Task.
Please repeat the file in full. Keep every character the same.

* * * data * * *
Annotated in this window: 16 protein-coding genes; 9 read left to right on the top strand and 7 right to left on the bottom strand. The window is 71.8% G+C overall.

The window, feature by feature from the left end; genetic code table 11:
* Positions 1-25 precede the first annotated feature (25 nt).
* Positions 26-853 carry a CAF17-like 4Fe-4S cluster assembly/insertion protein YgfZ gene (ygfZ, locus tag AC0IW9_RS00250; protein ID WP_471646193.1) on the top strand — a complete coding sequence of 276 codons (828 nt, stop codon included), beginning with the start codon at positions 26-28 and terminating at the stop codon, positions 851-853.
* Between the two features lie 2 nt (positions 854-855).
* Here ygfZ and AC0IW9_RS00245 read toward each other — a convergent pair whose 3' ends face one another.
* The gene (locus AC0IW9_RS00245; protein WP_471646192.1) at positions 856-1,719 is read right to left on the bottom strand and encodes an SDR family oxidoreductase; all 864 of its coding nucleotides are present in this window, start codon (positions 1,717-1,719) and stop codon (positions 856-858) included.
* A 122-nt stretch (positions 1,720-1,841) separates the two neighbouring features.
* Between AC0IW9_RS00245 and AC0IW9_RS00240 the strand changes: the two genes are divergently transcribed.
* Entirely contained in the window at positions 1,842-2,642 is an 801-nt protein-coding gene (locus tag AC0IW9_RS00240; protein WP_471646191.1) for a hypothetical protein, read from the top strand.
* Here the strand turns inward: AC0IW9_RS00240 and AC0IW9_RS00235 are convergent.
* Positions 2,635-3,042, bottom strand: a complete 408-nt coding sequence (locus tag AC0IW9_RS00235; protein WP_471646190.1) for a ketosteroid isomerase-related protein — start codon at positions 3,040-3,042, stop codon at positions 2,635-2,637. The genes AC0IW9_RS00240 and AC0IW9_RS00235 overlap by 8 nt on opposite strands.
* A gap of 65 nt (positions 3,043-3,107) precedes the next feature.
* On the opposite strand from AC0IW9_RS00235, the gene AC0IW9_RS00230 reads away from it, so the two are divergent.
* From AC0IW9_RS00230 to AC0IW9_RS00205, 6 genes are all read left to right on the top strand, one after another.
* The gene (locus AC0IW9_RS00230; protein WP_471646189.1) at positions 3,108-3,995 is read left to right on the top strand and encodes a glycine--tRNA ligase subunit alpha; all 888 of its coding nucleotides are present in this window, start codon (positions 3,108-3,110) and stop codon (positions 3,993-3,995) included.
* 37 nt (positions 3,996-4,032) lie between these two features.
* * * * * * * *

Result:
Annotated in this window: 16 protein-coding genes; 9 read left to right on the top strand and 7 right to left on the bottom strand. The window is 71.8% G+C overall.

The window, feature by feature from the left end; genetic code table 11:
* Positions 1-25 precede the first annotated feature (25 nt).
* Positions 26-853 carry a CAF17-like 4Fe-4S cluster assembly/insertion protein YgfZ gene (ygfZ, locus tag AC0IW9_RS00250; protein ID WP_471646193.1) on the top strand — a complete coding sequence of 276 codons (828 nt, stop codon included), beginning with the start codon at positions 26-28 and terminating at the stop codon, positions 851-853.
* Between the two features lie 2 nt (positions 854-855).
* Here ygfZ and AC0IW9_RS00245 read toward each other — a convergent pair whose 3' ends face one another.
* The gene (locus AC0IW9_RS00245; protein WP_471646192.1) at positions 856-1,719 is read right to left on the bottom strand and encodes an SDR family oxidoreductase; all 864 of its coding nucleotides are present in this window, start codon (positions 1,717-1,719) and stop codon (positions 856-858) included.
* A 122-nt stretch (positions 1,720-1,841) separates the two neighbouring features.
* Between AC0IW9_RS00245 and AC0IW9_RS00240 the strand changes: the two genes are divergently transcribed.
* Entirely contained in the window at positions 1,842-2,642 is an 801-nt protein-coding gene (locus tag AC0IW9_RS00240; protein WP_471646191.1) for a hypothetical protein, read from the top strand.
* Here the strand turns inward: AC0IW9_RS00240 and AC0IW9_RS00235 are convergent.
* Positions 2,635-3,042, bottom strand: a complete 408-nt coding sequence (locus tag AC0IW9_RS00235; protein WP_471646190.1) for a ketosteroid isomerase-related protein — start codon at positions 3,040-3,042, stop codon at positions 2,635-2,637. The genes AC0IW9_RS00240 and AC0IW9_RS00235 overlap by 8 nt on opposite strands.
* A gap of 65 nt (positions 3,043-3,107) precedes the next feature.
* On the opposite strand from AC0IW9_RS00235, the gene AC0IW9_RS00230 reads away from it, so the two are divergent.
* From AC0IW9_RS00230 to AC0IW9_RS00205, 6 genes are all read left to right on the top strand, one after another.
* The gene (locus AC0IW9_RS00230; protein WP_471646189.1) at positions 3,108-3,995 is read left to right on the top strand and encodes a glycine--tRNA ligase subunit alpha; all 888 of its coding nucleotides are present in this window, start codon (positions 3,108-3,110) and stop codon (positions 3,993-3,995) included.
* 37 nt (positions 3,996-4,032) lie between these two features.